- If there are any hazards in a public or backyard playground, report them immediately and do not allow children to use the equipment until it is safe.
- Report any playground safety hazards to the organization responsible for the site (e.g., school, park authority or city council).
Meet me at the swing set?
For more information about health and safety, please visit our website at lawmed.com. If you have questions, HensonFuerst has answers!
Do You Need a Hearing Aid? And Can You Afford It?
April 11th, 2013
Despite jokes and sitcom story lines, hearing loss is not inevitable. It is common, however, affecting one in three adults over age 65, and about half of people over age 70. While some people are genetically prone to develop problems with hearing, others face increased risk because of loud noises they experience throughout their lives–on the job (such as farming, construction, or factory work) or recreationally (such as exposure to noise from firearms, fireworks, snowmobiling, motorcycle riding, or listening to high-volume music). Plus, some medications–such as the antibiotic gentamicin, some chemotherapy drugs, pain relievers, and antimalaria drugs–can damage the inner ear.
Many times, people with hearing loss are the last to know. Their loved ones and friends usually recognize problems first–they are the ones who continually have to repeat themselves and raise their voices to be heard. You don’t know what you can’t hear if you don’t hear it, so those with hearing loss often think they hear “just fine.”
There are signs that your hearing may be going. According to an article from the Cleveland Clinic, people with hearing loss may:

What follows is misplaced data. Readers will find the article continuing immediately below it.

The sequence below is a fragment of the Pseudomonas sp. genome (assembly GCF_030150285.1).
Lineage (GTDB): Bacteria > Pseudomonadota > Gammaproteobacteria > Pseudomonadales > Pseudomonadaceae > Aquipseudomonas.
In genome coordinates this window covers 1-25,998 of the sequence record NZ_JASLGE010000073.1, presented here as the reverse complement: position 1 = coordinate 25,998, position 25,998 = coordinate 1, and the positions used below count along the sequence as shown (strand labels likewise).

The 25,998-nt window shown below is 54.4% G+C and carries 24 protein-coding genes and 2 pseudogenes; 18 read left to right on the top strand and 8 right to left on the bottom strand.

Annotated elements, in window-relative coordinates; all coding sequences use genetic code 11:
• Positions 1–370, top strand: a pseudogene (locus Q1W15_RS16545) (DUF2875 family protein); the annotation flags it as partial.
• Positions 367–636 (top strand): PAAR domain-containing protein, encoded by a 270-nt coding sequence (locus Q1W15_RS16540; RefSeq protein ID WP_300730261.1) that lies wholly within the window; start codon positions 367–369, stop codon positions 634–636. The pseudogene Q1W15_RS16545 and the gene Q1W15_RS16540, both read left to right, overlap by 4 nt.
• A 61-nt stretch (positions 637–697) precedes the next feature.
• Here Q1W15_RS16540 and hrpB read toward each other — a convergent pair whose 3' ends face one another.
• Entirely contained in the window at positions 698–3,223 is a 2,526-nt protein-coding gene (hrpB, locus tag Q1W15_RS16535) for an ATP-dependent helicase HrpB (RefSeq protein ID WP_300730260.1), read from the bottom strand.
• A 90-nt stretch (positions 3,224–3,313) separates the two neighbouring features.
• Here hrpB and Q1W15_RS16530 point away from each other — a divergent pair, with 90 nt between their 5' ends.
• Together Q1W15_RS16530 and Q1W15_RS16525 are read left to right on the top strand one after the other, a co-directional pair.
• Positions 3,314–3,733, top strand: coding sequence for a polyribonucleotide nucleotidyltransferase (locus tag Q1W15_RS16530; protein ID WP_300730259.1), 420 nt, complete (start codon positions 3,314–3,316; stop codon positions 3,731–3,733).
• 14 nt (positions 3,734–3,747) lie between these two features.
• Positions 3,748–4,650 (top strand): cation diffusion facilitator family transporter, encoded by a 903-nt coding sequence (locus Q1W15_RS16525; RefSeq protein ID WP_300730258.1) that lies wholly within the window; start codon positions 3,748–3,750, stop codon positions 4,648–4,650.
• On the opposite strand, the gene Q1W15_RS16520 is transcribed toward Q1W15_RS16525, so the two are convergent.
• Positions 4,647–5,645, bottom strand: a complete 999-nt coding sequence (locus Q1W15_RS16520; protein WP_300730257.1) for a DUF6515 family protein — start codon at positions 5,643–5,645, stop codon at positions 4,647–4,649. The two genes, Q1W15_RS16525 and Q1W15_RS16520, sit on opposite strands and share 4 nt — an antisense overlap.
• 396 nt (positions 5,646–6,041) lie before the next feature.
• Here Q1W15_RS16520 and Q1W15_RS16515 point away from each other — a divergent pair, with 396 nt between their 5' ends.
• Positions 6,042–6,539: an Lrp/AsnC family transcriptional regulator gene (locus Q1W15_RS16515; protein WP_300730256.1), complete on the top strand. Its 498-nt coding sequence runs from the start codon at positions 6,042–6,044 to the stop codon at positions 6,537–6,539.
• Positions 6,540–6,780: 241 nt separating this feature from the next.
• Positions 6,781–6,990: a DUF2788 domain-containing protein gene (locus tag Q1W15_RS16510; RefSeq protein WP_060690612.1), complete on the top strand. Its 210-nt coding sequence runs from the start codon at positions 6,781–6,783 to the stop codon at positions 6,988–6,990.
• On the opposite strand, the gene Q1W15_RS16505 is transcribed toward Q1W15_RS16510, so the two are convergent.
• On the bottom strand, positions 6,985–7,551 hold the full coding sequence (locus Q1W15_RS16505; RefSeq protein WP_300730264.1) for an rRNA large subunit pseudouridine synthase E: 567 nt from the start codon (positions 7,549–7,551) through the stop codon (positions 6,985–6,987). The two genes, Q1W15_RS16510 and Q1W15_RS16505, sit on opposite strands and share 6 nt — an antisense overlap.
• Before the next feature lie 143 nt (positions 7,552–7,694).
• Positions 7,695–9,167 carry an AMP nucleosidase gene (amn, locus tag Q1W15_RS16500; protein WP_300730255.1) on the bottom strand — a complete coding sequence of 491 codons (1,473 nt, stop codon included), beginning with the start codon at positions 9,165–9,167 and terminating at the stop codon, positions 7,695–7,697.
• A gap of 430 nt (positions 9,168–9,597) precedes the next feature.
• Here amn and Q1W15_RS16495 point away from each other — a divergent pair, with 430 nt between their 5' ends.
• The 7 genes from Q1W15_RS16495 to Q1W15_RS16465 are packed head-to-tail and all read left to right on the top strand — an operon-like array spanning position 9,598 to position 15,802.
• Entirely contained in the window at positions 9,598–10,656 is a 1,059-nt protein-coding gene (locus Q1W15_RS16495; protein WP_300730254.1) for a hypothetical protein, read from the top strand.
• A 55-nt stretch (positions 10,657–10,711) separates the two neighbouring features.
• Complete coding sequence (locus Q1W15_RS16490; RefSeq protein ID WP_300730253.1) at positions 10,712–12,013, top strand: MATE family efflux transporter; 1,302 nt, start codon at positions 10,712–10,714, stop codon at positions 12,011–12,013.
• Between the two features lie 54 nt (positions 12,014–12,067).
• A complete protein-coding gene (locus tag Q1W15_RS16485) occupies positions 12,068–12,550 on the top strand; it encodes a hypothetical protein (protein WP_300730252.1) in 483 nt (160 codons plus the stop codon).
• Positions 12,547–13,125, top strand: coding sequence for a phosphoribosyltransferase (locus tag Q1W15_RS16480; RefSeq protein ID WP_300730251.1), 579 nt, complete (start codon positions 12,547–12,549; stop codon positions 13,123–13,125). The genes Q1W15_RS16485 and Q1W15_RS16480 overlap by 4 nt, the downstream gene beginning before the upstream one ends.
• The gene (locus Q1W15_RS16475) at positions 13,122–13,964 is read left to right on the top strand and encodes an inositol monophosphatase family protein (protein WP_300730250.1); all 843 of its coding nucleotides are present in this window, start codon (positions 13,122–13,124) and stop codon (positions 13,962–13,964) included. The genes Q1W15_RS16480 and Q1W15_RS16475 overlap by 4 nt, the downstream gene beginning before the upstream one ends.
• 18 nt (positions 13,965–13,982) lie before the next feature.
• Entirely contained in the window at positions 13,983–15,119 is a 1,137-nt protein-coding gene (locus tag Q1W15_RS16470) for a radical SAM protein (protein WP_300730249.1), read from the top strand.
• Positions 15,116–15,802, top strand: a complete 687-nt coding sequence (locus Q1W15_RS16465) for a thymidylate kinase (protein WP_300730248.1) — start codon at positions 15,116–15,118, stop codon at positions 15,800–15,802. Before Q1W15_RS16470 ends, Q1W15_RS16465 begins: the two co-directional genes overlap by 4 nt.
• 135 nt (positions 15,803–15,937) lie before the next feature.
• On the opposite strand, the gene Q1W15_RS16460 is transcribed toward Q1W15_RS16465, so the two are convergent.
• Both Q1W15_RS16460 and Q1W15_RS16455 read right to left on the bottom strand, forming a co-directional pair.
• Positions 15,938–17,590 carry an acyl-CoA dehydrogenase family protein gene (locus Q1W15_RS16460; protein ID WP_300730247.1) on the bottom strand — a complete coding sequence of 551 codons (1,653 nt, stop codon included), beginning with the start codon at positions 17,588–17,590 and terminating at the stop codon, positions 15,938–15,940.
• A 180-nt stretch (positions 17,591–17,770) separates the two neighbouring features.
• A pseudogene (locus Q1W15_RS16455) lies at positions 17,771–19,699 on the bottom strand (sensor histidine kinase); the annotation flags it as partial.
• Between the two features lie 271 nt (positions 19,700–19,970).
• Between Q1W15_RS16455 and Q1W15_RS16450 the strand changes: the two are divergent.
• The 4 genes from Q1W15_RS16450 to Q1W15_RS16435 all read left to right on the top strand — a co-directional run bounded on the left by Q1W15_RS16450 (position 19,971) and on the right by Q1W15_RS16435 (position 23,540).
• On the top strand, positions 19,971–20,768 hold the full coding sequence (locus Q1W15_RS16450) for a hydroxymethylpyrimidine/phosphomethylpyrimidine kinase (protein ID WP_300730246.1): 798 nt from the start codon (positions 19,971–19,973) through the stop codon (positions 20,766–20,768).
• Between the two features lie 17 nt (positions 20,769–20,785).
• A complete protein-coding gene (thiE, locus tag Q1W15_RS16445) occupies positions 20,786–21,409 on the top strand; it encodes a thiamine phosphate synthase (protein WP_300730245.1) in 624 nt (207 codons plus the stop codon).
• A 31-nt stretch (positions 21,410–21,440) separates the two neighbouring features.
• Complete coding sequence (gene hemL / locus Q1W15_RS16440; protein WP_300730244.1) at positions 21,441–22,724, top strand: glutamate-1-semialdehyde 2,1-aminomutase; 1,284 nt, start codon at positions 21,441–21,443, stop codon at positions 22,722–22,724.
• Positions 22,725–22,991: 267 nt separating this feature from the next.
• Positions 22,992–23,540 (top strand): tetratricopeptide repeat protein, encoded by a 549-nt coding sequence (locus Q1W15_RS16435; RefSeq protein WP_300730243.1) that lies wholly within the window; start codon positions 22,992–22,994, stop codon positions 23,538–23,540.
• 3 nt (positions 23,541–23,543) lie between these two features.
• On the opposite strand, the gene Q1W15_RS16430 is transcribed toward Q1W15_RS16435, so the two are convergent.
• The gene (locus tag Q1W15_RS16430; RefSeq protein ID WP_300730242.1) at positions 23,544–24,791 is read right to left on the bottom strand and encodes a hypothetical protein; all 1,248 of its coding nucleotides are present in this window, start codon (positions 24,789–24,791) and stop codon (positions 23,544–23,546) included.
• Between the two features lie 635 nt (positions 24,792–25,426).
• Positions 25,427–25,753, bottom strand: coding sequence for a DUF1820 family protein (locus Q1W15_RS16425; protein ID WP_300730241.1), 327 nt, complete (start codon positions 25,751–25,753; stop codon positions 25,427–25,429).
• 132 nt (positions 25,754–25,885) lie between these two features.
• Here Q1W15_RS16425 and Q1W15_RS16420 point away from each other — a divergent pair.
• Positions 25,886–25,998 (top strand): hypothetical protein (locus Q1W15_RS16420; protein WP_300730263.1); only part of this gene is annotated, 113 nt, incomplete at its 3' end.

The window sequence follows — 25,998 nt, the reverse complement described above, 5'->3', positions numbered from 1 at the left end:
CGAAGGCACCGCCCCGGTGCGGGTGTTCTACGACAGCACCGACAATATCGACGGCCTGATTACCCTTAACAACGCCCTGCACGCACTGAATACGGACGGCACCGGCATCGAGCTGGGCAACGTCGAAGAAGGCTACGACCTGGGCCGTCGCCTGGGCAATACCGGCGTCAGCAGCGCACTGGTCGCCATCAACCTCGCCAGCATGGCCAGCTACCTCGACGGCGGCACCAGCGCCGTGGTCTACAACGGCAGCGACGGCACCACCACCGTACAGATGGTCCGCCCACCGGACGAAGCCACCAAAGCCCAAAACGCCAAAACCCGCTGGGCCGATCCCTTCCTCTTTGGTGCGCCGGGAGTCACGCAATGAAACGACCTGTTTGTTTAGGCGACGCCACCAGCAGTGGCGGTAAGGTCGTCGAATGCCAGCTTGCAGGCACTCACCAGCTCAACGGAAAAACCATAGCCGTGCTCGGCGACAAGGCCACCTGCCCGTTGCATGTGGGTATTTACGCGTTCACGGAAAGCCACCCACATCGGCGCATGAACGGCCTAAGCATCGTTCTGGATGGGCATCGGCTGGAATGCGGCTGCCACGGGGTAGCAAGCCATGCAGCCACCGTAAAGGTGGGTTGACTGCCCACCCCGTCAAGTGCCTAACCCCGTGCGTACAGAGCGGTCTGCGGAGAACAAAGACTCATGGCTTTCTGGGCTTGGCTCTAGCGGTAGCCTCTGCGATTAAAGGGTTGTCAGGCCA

- Say that people around them are mumbling
- Often ask people to repeat what they have said
- Avoid noisy rooms, social events, or family gatherings
- Keep the television or radio louder than other people prefer
- Have a hard time understanding people when they cannot see the faces of the people who are talking
- Have trouble hearing at the movies, theater, house of worship, or other public places
- Have a hard time understanding conversations in a group
- Become more impatient, irritable, frustrated, or withdrawn
But even with all the symptoms, older adults often believe that they hear perfectly well, even while others recognize the hearing loss. How can that be? According to the Cleveland Clinic:
It is harder for older adults to hear high-pitched consonant sounds (such as d, t, sh, s, f, th) than low-pitched vowel sounds (such as o, a, ah, i, e). The high-pitched sounds carry the meaning of words, so they help us understand speech. In normal conversation, high-pitched sounds are softer than low-pitched vowel sounds. As a result, speech may sound loud but not clear. For example, “Do you have the time?” may sound like “Do you have a dime?”
The confusion and embarrassment of hearing loss may also lead to denial. Plus, if you admit having a problem, the obvious next step is to get help…and that often means getting a hearing aid.
The Other Effects of Hearing Loss
So what if you can’t hear everything, no one died from a little hearing loss, right?
Hearing loss can be very dangerous. According to an article in The New York Times:
Because the ear plays a role in balance, hearing loss can lead to falls. “Even mild hearing loss can triple the risk of falling,” said Dr. [Frank Lin, assistant professor of otolaryngology and epidemiology at Johns Hopkins University], citing his own research as well as a study of Finnish twins.